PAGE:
“Nay,” said Dick, “not I; I will never say that word.  ’Tis like despair; but while there’s life, Joanna, there is hope.  Yet will I hope.  Ay, by the mass, and triumph!  Look ye, now, when ye were but a name to me, did I not follow—did I not rouse good men—did I not stake my life upon the quarrel?  And now that I have seen you for what ye are—the fairest maid and stateliest of England—think ye I would turn?—if the deep sea were there, I would straight through it; if the way were full of lions, I would scatter them like mice.”
“Ay,” she said, dryly, “ye make a great ado about a sky-blue robe!”
“Nay, Joan,” protested Dick, “’tis not alone the robe.”
– R. L. Stevenson, The Black Arrow

I had a thought for no one’s but your ears:
that you were beautiful, and that I strove
to love you in the old high way of love…
– W. B. Yeats, “Adam’s Curse”

O go you onward; where you are Shall honor and laughter be,
Past purpled forest and pearled foam, God’s winged pavilion free to roam,
Your face, that is a wandering home, A flying home for me.

– G. K. Chesterton, The Ballad of the White Horse

your slightest look easily will unclose me
though i have closed myself as fingers,
you open always petal by petal myself as Spring opens
(touching skilfully,mysteriously)her first rose

(i do not know what it is about you that closes
and opens;only something in me understands
the voice of your eyes is deeper than all roses)
nobody,not even the rain,has such small hands
– E. E. Cummings, “somewhere i have never traveled,gladly beyond”

“Miss Vane – I admired you for speaking as you did tonight. Detachment is a rare virtue, and very few people find it lovable, either in themselves or in others. If you ever find a person who likes you in spite of it – still more, because of it – that liking has very great value, because it is perfectly sincere and because, with that person, you will never need to be anything but sincere yourself.”

“Just exercise your devastating talent for keeping to the point and speaking the truth.”
“That sounds easy.”
“It is – for you. That’s what I love you for. Didn’t you know?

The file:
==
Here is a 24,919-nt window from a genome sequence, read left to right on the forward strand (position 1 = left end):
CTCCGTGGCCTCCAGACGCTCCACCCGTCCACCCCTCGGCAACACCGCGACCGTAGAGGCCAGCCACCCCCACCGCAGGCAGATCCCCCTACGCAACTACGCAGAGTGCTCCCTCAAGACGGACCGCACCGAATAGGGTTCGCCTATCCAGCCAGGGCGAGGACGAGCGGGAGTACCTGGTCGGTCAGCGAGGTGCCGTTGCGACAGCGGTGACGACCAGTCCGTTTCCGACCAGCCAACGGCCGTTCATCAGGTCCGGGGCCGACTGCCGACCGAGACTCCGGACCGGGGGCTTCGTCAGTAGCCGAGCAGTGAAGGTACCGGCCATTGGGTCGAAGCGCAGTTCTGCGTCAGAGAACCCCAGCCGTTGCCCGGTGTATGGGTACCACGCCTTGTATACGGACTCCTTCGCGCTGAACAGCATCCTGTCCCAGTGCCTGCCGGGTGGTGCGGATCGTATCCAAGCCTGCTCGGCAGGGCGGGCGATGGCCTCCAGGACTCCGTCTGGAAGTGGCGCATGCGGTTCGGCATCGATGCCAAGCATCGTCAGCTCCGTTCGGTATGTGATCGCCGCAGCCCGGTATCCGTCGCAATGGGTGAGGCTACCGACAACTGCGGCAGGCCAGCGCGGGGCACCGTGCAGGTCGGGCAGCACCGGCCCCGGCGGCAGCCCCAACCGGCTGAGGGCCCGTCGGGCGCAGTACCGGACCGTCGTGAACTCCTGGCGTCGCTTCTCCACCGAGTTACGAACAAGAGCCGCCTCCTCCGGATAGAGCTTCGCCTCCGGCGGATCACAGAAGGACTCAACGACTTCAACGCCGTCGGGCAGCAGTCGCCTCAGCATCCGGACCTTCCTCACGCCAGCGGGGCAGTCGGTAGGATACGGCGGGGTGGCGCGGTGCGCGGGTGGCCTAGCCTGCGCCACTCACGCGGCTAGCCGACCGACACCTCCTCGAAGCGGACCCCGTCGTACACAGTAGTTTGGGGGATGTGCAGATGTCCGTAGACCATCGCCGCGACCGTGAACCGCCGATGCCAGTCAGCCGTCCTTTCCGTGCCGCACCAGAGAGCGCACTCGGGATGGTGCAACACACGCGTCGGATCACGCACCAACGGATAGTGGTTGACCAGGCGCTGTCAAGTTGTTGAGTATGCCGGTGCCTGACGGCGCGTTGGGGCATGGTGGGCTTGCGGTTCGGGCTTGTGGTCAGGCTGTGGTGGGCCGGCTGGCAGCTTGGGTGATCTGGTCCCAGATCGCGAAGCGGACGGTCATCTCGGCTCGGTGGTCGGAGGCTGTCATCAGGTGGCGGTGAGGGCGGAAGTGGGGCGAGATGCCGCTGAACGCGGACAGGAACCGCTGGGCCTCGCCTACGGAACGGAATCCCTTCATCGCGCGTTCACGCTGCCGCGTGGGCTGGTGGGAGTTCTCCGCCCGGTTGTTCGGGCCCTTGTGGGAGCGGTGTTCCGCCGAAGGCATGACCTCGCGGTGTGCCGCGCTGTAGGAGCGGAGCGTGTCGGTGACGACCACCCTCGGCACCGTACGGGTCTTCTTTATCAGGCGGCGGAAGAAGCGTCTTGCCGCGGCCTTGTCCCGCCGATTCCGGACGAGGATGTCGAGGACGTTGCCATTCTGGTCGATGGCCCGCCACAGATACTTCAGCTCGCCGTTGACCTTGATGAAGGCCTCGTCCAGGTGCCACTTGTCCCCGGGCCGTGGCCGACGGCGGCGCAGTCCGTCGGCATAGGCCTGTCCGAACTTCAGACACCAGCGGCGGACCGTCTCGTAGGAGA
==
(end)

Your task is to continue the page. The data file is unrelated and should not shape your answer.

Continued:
She had often wondered, in a detached kind of way, what it was that Peter valued in her and had apparently valued from that first day when she had stood in the dock and spoken for her own life. Now that she knew, she thought that a more unattractive pair of qualities could seldom have been put forward as an excuse for devotion.

“Placetne, magistra?”
– Lord Peter Wimsey, D. Sayers, Gaudy Night

“I am beginning to understand,” said the little prince. “There is a flower… I think that she has tamed me…”

To be sure, an ordinary passerby would think that my rose looked just like you– the rose that belongs to me. But in herself alone she is more important than all the hundreds of you other roses: because it is she that I have watered; because it is she that I have put under the glass globe; because it is she that I have sheltered behind the screen; because it is for her that I have killed the caterpillars (except the two or three that we saved to become butterflies); because it is she that I have listened to, when she grumbled, or boasted, or ever sometimes when she said nothing. Because she is my rose.
– Antoine de Saint-Exupery, Le Petit Prince

“You are Sihaya, the desert spring.”
– Paul Muad’dib, Frank Herbert, Dune

“Dying would have been the easy way never to have to answer your question,” he said, “or any questions, and if there is one thing that has always been true about you, it’s that you make me question myself — and questioning myself inevitably proves to me how little of myself exists to sustain that sort of interrogation. I know you, my dear, better than I know myself. You are whole and entire — loyal and honest and stupidly, amazingly stubborn and beautiful as you are — and I’m shadows and the ghost of old lies held together by good intentions and hope.”
– Not telling.  Muahah.